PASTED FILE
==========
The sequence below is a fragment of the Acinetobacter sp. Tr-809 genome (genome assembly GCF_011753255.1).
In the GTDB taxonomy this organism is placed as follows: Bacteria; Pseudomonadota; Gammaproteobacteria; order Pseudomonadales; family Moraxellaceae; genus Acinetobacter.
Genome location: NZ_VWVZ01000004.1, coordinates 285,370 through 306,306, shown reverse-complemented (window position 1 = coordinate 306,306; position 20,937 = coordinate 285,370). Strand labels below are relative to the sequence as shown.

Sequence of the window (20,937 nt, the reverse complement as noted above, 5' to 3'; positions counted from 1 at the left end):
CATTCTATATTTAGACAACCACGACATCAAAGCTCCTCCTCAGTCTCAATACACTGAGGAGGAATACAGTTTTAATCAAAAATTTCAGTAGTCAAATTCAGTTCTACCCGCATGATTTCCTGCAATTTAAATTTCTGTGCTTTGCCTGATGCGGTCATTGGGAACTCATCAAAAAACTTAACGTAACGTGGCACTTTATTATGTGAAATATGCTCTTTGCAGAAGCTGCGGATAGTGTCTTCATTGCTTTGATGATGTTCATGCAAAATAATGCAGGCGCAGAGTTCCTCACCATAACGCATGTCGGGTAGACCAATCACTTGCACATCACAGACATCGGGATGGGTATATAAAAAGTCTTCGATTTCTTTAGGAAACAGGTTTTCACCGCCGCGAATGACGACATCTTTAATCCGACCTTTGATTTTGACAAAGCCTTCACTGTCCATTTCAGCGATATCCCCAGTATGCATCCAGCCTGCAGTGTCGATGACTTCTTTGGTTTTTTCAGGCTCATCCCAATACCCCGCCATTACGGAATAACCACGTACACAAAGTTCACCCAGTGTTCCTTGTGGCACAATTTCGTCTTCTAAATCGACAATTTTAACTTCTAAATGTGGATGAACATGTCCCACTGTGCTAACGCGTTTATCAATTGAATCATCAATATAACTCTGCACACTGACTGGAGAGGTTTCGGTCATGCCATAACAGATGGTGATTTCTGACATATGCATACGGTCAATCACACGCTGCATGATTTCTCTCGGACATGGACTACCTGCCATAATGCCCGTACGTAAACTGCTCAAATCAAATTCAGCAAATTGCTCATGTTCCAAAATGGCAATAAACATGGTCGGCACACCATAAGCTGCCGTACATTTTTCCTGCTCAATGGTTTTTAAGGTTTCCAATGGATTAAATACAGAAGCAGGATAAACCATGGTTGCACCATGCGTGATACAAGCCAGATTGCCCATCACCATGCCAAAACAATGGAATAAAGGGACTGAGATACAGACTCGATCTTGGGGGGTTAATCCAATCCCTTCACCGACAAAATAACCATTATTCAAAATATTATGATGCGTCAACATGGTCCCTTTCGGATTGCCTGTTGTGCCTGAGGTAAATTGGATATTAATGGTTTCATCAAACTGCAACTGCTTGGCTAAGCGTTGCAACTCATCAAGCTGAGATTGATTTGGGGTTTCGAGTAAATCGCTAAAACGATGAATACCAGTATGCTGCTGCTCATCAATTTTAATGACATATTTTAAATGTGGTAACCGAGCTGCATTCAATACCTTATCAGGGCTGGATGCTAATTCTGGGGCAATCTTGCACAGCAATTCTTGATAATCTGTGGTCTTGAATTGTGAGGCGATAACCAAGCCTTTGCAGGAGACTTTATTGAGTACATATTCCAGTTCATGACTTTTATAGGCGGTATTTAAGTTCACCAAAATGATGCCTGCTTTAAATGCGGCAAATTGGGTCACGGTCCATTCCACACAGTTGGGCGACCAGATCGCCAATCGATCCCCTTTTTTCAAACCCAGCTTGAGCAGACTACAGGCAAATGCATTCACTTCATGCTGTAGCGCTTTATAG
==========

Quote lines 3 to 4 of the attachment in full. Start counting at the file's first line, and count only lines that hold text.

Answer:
Genome location: NZ_VWVZ01000004.1, coordinates 285,370 through 306,306, shown reverse-complemented (window position 1 = coordinate 306,306; position 20,937 = coordinate 285,370). Strand labels below are relative to the sequence as shown.

Sequence of the window (20,937 nt, the reverse complement as noted above, 5' to 3'; positions counted from 1 at the left end):